The East Kimberley rivers, Durack, Drysdale, and Pentecost are currently pumping as well, however this was caused by a different weather system. The Gibb River Road, East, is closed to any vehicle except high clearance 4WDs and trucks. Mt Barnett to Pentecost River is only open to high clearance 4WDs and trucks under 15 tonnes.

As of Tuesday 18th April, the El Questro Station driveway is accessible by 4WD (a snorkel is still recommended). The Chamberlain Gorge Cruise and Sunset Tours are not yet operating, however access will be reassessed this week. Finally, all other scheduled tours are operating with the exception of certain hiking trails.

 

8 Things I Learnt Solo Travelling Around the Kimberley,Julia d'orazio, el questro, sundown, bush

El Questro entry on the Gibb River Road | @theroamingflamingo

 

After being closed for a couple of years due to staff shortages and protecting vulnerable communities, Home Valley is set to open on the 1st of May 2023. Fingers crossed the Pentecost River will drop in time.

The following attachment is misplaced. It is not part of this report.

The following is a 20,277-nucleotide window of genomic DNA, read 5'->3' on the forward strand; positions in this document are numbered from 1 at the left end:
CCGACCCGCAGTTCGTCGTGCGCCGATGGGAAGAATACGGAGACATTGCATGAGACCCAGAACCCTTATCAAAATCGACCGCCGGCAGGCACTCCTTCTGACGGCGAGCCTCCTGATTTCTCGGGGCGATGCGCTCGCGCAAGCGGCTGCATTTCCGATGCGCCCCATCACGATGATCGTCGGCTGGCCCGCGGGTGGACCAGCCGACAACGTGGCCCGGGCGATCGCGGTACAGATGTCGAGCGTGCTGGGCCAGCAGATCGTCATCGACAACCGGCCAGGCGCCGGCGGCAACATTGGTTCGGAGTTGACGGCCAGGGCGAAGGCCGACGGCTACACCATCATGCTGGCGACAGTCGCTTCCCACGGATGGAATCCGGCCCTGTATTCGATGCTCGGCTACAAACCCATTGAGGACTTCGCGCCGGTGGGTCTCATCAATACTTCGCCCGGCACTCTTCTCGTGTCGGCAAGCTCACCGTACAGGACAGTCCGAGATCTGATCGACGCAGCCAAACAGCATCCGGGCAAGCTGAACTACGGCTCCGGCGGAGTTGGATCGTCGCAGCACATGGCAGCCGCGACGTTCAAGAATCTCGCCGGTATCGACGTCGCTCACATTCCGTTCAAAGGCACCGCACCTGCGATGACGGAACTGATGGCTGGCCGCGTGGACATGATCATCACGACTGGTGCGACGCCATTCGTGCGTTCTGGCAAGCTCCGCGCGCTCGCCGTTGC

Ellenbrae Station, famous for its scones, is baking again. Last year they baked 22,383 scones. The station is offering cheaper camping for May to get some tourists in.

 

Department of Parks and Wildlife East

Purnululu National Park in the East Kimberley is open as usual from the 1st of May. Access will be the issue. Coming from the west, travellers will have to wait until the Fitzroy River low-level crossing is up and running for all traffic. From the east, the Victoria Highway will have to remain open.

The road north to Kalumburu is the access road to Drysdale Station and onto Mitchell Plateau. As far as it’s possible to tell, Mitchell Falls will open when the road reopens.

 

Ensuring the Preservation of Culture on WA’s Mitchell Plateau, Matthew Birch, Mitchell Falls, waterfall, film photo, Kimberley

Mitchell Falls | @matthewbirchmedia

 

The Kimberley remains one of the truly remote areas of Australia, providing adventure for those who want to get up there and experience it. But as this wet season has shown, it’s a wild region, dominated by the power of Mother Nature.

 

Feature photo by Callum Brocket

Additional photos thanks to Main Roads Western Australia